Now, in order, however, for one to be an agent, intermediary, go-between or front, it is essential that the parties to the transaction contemplate that the agent, intermediary, go-between or front is to receive the payments on behalf of the employee representative or labor union officer, with the further contemplation that the monies be available to or transmitted like a conduit to the employee representative or labor union officer, or that the parties contemplate that the money be received and held for his use.
 
In this case, therefore, in order to meet the acceptance and receipt aspect of Section 186, you must find from all of the evidence and beyond a reasonable doubt that the monies paid by D'Agata National to Mary Maiale were paid to her as agent, intermediary, go-between or front for Mr. Lanni. In order for you so to conclude, and that is, in order for you to conclude that she was an agent, intermediary, go-between or front for Mr. Lanni, you must first find beyond a reasonable doubt that Mr. D'Agata, Miss Maiale and Mr. Lanni contemplated that Miss Maiale was receiving payments on behalf of Mr. Lanni in contemplation that the monies be available to him or be transmitted to him like through a conduit; or that Mr. D'Agata, Miss Maiale and Mr. Lanni contemplated that the monies be received and held by Miss Maiale for Mr. Lanni's use. And if you so find beyond a reasonable doubt -- well, let me say this: If you so find beyond a reasonable doubt, then the acceptance and receipt provisions of 186 are met. And if you do not so find beyond a reasonable doubt, then you must find the defendants not guilty."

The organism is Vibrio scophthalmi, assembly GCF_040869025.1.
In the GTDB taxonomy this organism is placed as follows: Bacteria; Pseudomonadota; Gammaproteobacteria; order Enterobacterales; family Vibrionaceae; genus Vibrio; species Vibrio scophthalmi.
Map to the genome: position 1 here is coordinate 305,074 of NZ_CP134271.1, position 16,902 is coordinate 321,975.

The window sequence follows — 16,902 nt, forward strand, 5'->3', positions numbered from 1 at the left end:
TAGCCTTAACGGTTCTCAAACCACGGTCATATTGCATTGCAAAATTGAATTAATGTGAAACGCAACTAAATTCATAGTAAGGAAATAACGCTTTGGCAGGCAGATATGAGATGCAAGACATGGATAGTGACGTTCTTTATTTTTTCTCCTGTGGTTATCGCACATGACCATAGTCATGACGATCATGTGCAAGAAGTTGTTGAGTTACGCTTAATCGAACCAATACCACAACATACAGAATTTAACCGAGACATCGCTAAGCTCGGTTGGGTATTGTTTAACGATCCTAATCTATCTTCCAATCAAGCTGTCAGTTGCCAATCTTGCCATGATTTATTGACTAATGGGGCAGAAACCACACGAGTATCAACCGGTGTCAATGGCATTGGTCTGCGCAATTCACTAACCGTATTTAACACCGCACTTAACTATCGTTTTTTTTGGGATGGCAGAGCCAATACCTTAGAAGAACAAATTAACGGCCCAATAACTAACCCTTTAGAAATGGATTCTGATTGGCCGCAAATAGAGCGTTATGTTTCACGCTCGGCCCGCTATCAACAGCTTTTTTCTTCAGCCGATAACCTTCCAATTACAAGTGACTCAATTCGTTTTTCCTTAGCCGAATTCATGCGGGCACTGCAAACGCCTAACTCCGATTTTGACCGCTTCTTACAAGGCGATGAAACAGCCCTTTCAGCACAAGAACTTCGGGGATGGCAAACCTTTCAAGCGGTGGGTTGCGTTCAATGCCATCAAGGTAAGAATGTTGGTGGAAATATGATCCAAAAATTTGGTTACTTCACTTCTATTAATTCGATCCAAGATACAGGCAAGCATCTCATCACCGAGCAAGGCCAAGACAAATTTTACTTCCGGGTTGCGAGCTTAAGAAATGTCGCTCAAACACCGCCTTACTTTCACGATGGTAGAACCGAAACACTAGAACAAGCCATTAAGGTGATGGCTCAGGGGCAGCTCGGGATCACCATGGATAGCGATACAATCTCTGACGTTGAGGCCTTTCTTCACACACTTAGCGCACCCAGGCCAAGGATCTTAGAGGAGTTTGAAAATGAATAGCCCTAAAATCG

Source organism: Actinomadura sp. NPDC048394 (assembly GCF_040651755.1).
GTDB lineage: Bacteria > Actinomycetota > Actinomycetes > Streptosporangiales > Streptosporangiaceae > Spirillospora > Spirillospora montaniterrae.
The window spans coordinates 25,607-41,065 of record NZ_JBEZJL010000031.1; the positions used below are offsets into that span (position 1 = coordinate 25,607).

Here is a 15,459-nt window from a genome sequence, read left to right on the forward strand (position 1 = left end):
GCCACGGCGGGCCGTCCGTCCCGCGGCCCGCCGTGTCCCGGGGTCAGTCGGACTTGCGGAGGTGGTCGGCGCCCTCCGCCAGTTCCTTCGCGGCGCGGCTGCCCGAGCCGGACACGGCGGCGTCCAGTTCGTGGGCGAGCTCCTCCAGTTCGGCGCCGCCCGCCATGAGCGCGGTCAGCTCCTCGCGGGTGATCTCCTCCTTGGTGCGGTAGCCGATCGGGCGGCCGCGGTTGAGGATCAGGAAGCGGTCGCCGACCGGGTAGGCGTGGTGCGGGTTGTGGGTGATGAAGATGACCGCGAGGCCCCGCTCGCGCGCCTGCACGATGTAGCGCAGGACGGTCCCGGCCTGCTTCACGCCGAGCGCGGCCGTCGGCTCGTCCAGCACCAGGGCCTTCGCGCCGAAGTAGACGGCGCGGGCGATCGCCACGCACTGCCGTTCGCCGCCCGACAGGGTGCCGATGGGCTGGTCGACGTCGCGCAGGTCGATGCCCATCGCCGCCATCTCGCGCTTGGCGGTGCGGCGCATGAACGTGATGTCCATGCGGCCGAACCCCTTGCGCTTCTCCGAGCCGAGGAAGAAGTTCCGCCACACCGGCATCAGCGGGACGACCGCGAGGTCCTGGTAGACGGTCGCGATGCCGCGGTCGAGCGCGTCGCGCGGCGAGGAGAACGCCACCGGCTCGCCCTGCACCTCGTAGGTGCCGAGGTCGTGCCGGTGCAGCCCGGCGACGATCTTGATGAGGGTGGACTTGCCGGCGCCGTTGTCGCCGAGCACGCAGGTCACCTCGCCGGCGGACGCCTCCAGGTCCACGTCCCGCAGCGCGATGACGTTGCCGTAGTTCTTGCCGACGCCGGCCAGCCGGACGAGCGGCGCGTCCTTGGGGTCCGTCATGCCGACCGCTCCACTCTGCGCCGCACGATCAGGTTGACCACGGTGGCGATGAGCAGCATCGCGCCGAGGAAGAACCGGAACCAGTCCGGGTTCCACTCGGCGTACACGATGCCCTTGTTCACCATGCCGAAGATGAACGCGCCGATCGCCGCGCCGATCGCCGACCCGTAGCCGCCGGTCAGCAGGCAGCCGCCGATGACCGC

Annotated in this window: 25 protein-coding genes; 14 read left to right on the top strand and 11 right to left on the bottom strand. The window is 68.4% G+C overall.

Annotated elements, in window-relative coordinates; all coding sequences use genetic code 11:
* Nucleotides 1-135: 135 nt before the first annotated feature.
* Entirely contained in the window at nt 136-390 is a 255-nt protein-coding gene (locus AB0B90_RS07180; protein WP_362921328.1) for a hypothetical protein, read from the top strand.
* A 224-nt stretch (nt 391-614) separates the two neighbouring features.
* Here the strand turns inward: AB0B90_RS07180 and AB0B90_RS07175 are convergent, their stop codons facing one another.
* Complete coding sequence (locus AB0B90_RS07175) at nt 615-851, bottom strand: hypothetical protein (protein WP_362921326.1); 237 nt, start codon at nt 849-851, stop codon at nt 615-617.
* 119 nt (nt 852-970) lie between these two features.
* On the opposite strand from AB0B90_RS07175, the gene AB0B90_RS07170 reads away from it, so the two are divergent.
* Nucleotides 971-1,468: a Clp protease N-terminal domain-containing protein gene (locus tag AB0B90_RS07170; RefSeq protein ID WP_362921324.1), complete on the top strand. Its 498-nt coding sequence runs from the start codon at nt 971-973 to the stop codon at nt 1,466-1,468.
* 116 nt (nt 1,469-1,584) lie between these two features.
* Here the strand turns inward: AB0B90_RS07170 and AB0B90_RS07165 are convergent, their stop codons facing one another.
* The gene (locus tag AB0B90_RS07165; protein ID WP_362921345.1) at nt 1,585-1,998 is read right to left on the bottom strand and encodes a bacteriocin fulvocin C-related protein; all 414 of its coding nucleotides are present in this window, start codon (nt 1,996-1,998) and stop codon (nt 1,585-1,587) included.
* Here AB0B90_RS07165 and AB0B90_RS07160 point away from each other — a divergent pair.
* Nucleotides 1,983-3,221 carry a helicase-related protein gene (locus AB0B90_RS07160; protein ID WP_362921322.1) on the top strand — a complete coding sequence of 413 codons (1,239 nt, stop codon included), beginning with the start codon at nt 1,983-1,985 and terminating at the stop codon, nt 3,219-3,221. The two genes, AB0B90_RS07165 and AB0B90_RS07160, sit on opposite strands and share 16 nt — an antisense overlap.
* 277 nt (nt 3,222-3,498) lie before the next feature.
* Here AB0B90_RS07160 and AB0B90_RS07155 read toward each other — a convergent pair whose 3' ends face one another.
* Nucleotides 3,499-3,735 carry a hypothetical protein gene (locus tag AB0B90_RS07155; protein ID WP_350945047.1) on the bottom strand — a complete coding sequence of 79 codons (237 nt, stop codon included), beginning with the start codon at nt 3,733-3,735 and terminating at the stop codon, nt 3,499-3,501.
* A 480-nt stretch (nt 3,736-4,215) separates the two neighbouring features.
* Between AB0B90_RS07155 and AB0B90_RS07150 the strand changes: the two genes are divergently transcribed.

C. The Legislative History

 The Labor-Management Relations Act of 1947 (the Taft-Hartley Act), 29 U.S.C. § 141 et seq. (1964), was enacted by Congress as an amendment to the then existing National Labor Relations Act (the Wagner Act). Taft-Hartley was passed in response to congressional concern over the growing power of labor unions and numerous strikes and secondary boycotts which had then occurred throughout the nation. Section 302, which restricted and prohibited employer payments to unions, arose specifically out of congressional response to a strike the previous year by the United Mine Workers Union, in which the union demanded from the employers that a tax of ten cents a ton on coal be paid to the union for indiscriminate use in its so-called welfare funds. See S. Rep. No. 105, 80th Cong., 1st Sess. 52 (1947); 93 Cong. Rec. 4876 (1947) (remarks of Senator Taft).